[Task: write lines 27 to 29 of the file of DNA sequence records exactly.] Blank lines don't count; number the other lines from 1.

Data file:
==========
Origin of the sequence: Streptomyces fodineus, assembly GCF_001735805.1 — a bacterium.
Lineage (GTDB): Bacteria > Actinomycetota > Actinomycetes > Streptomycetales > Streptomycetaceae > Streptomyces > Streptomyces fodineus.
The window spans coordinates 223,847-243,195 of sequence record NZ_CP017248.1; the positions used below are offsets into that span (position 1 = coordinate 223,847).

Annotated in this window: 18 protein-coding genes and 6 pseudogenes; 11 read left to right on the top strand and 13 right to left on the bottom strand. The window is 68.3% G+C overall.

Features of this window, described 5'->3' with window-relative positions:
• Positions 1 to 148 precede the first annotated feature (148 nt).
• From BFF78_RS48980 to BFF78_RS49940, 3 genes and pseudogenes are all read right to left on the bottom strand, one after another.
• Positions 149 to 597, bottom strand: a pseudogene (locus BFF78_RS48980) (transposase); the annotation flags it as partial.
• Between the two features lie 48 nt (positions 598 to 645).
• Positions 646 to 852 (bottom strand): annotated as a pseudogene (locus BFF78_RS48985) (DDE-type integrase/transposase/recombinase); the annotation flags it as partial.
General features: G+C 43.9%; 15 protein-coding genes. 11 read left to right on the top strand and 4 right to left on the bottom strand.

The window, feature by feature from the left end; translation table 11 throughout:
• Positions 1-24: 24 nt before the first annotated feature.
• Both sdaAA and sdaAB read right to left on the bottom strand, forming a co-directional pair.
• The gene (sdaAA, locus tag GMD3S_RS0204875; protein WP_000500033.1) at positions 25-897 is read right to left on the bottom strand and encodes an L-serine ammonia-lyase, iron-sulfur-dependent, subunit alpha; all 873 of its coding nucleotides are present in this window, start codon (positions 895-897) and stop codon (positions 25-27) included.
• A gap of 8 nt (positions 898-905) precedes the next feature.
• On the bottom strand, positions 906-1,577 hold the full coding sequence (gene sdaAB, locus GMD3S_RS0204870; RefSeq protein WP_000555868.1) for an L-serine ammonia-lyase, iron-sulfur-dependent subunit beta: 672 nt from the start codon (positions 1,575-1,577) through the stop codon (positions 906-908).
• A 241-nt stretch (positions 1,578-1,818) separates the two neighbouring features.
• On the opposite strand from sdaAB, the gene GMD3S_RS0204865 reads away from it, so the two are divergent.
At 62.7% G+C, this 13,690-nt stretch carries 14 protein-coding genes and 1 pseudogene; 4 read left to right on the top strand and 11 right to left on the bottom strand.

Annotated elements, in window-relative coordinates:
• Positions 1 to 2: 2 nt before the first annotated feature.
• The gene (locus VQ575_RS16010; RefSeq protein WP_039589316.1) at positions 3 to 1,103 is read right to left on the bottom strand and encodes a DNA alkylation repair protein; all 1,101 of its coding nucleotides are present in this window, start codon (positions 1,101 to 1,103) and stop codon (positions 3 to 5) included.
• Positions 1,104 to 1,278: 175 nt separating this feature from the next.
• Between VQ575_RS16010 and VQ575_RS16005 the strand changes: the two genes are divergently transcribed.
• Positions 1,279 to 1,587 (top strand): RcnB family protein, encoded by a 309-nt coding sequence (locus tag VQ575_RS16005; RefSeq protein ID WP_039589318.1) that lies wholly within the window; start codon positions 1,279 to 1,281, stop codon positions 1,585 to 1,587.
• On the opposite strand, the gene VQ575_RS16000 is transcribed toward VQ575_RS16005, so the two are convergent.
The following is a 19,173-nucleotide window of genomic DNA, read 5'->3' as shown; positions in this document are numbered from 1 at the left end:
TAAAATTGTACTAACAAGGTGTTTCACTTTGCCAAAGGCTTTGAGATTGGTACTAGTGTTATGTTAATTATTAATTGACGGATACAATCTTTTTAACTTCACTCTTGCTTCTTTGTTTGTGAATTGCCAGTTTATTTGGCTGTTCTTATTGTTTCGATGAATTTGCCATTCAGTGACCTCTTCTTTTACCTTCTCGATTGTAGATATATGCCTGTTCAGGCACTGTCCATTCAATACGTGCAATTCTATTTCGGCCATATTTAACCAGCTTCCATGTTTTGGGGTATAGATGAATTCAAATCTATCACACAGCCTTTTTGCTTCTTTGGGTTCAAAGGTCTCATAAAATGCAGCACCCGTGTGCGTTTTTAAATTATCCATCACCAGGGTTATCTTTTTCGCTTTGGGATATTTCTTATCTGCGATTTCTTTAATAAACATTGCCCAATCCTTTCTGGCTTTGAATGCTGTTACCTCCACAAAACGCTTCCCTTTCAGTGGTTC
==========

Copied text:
• On the opposite strand, the gene VQ575_RS16000 is transcribed toward VQ575_RS16005, so the two are convergent.
The following is a 19,173-nucleotide window of genomic DNA, read 5'->3' as shown; positions in this document are numbered from 1 at the left end:
TAAAATTGTACTAACAAGGTGTTTCACTTTGCCAAAGGCTTTGAGATTGGTACTAGTGTTATGTTAATTATTAATTGACGGATACAATCTTTTTAACTTCACTCTTGCTTCTTTGTTTGTGAATTGCCAGTTTATTTGGCTGTTCTTATTGTTTCGATGAATTTGCCATTCAGTGACCTCTTCTTTTACCTTCTCGATTGTAGATATATGCCTGTTCAGGCACTGTCCATTCAATACGTGCAATTCTATTTCGGCCATATTTAACCAGCTTCCATGTTTTGGGGTATAGATGAATTCAAATCTATCACACAGCCTTTTTGCTTCTTTGGGTTCAAAGGTCTCATAAAATGCAGCACCCGTGTGCGTTTTTAAATTATCCATCACCAGGGTTATCTTTTTCGCTTTGGGATATTTCTTATCTGCGATTTCTTTAATAAACATTGCCCAATCCTTTCTGGCTTTGAATGCTGTTACCTCCACAAAACGCTTCCCTTTCAGTGGTTC